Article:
adjective: habitually disposed to disobedience and opposition
The nanny informed the parents that she would seek employment elsewhere if the froward child could not be compelled to be more obedient.
“I first saw [the great-tailed grackles] during that amazing week in Texas three years ago and looked forward to renewing our acquaintance. By the end of the trip I was happy to be rid of them—pushy, froward little party-crashing beasts that make rude, high-pitched squeals and constantly invite themselves to dinner, filching from unattended plates.” — From an article in the Lewiston Morning Tribune (Idaho), September 30, 2010
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Once upon a time, in the days of Middle English, “froward” and “toward” were opposites. “Froward” meant “moving or facing away from something or someone”; “toward” meant “moving or facing in the direction of something or someone.” (The suffix “-ward” is from Old English “-weard,” meaning “moving, tending, facing.”) “Froward” also meant “difficult to deal with, perverse”; “toward” meant “willing, compliant, obliging.” Each went its own way in the end: “froward” lost its “away from” sense as long ago as the 16th century and the “willing” sense of “toward” disappeared in the 18th century. A third relative, “untoward,” developed in the 15th century as a synonym for “froward” in its “unruly or intractable” sense, and later developed other meanings, including “improper or indecorous.”
noun: a person who predicts the future by magical, intuitive, or more rational means : prognosticator
The host of the radio show jokingly introduced the pundit as “a soothsayer of the old-fashioned sort, possessed of a mystical ability to predict the winner of any election.”
“New York Fashion Week kicks off Thursday, which means hundreds of women will trot about the city in weather-inappropriate shoes, and fashion soothsayers will scrutinize every stitch on the catwalks to make their trend predictions.” — From an article by Christopher Muther in The Boston Globe, February 6, 2014
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The origins of today’s word are straightforward: a “soothsayer” is someone who says sooth. You may, however, find that less than enlightening! “Sooth” is an archaic word meaning “truth” or “reality” that dates from Old English and was used until about the first half of the 17th century. (It is believed to share an ancestor with words suggesting truthfulness and reality in Old Norse, Greek, Old High German, Sanskrit, Latin, and Gothic languages.) “Soothsayer” itself has been documented in print as far back as the 14th century. Today, it is also a moniker of the insect the mantis, whose name means “prophet” in Greek.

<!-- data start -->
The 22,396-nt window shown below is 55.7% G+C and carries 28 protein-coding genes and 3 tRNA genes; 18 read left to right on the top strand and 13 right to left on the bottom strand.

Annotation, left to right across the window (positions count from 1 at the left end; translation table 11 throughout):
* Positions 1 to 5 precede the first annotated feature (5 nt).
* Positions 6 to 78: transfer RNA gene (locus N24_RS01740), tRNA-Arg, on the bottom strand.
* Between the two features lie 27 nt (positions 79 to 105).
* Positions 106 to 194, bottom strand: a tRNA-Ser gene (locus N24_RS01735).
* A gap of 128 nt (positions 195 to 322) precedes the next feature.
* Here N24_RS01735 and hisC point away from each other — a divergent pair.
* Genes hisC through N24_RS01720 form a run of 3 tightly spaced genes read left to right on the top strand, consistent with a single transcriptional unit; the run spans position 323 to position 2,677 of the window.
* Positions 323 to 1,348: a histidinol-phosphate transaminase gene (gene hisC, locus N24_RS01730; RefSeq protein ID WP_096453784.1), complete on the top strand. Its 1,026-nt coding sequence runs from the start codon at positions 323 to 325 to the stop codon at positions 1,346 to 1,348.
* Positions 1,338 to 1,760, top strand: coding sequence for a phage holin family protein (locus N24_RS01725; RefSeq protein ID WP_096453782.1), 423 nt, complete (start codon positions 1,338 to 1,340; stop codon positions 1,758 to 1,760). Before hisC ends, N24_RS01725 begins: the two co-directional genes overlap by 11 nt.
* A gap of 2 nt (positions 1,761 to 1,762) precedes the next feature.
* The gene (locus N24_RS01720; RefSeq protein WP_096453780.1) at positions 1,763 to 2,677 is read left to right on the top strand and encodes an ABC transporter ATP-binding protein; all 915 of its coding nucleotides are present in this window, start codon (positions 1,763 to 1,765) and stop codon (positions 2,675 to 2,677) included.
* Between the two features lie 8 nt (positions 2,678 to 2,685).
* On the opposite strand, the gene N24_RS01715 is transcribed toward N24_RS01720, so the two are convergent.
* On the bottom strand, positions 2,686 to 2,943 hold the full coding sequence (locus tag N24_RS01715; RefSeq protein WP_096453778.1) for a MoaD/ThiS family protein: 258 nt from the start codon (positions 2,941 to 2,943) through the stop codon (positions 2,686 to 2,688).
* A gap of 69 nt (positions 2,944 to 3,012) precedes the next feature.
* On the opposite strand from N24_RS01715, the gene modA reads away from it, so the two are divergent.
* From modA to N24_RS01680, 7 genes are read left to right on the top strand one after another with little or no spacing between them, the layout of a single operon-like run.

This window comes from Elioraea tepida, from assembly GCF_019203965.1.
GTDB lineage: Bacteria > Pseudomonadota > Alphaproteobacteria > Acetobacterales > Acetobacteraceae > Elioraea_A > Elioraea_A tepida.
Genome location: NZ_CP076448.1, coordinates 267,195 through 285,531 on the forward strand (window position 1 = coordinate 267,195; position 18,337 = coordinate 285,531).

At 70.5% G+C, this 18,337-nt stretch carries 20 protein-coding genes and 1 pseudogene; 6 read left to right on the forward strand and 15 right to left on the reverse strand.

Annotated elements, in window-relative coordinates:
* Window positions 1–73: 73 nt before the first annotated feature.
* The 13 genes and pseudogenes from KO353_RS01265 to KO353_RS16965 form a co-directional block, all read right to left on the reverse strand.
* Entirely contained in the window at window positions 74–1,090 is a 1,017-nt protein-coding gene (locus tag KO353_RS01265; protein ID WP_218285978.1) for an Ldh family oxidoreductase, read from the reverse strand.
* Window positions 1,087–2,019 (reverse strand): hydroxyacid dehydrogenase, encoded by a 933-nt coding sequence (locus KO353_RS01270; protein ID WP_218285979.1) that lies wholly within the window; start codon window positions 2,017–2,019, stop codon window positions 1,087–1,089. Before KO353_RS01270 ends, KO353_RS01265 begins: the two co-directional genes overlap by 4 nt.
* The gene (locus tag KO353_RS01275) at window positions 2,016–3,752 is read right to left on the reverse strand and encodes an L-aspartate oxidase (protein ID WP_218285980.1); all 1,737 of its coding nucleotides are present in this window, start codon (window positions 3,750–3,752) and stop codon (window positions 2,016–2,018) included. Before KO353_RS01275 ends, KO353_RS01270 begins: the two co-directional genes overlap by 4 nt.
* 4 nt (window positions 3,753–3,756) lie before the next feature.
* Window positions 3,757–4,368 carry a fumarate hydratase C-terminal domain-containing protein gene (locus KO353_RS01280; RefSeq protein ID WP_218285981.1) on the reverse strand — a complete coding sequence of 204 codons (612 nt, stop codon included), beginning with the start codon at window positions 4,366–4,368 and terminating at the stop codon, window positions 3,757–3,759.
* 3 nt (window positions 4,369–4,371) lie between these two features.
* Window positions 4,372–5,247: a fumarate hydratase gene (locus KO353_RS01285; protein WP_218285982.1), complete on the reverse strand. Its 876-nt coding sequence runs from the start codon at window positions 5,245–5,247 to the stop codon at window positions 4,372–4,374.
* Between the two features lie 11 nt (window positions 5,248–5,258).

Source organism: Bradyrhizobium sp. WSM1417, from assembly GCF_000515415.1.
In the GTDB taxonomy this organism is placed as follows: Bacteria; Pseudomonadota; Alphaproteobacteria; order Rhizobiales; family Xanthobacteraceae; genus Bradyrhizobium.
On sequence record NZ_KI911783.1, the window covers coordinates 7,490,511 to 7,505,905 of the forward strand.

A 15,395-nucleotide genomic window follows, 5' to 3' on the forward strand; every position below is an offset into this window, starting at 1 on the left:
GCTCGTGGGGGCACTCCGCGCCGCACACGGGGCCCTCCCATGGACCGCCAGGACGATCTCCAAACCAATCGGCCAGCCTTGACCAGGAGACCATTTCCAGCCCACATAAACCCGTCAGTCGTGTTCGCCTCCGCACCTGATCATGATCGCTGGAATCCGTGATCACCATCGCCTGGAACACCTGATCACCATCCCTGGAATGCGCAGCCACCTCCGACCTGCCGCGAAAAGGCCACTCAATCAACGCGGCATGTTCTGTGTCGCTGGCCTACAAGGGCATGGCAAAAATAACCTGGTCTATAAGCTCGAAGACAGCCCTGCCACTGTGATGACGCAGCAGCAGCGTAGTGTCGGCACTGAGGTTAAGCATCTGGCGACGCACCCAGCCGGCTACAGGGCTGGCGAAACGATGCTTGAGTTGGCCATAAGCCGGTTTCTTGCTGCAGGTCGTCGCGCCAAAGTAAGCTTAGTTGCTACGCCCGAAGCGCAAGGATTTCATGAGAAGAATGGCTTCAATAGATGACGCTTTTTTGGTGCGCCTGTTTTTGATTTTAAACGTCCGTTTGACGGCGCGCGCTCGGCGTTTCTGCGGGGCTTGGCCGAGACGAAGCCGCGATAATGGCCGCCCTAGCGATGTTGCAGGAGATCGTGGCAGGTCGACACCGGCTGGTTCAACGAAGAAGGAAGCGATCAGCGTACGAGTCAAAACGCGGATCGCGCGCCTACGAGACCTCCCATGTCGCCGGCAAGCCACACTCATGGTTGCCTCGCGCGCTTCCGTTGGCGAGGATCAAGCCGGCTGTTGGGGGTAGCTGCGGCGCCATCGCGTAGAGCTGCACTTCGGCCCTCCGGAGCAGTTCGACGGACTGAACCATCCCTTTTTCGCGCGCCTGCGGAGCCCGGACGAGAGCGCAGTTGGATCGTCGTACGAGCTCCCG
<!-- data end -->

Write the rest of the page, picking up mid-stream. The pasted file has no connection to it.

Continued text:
adjective1 a : not having the mind or feelings engaged : not interested b : no longer interested 2 : free from selfish motive or interest : unbiased
To avoid any conflicts of interest, the company hired disinterested consultants to determine how to reorganize the company most efficiently.
“It received only four sparsely attended performances in Handel’s lifetime because Protestant Londoners were disinterested in a heroine who was a Roman Catholic saint and they missed the uplifting choruses and jubilant interludes featured in earlier oratorios like ‘Messiah.’” — From a music review by Vivien Schweitzer in The New York Times, February 4, 2014
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“Disinterested” and “uninterested” have a tangled history. “Uninterested” originally meant “impartial,” but this sense fell into disuse during the 18th century. About the same time, the sense of “disinterested” describing someone not having the mind or feelings engaged also disappeared, only to have “uninterested” take its place. The original sense of “uninterested” is still out of use, but the original (“not interested”) sense of “disinterested” revived in the early 20th century. The revival has come under frequent attack as an illiteracy and a blurring or loss of a useful distinction. However, actual usage shows that writers and speakers use these words with intention. For instance, a writer may choose “disinterested” in preference to “uninterested” for emphasis, as in “a supremely disinterested child.” Further, “disinterested” has developed a sense meaning “no longer interested,” which is clearly distinguishable from “uninterested.”
noun1 : something worthless or insignificant 2 : miserly economizing
“My wants were few, and I had no more desire for personal spending than had Ambrose, in his time, but this cheeseparing on the part of my godfather induced in me a sort of fury that made me determined to have my way and use the money that was mine.” — From Daphne du Maurier’s 1951 novel My Cousin Rachel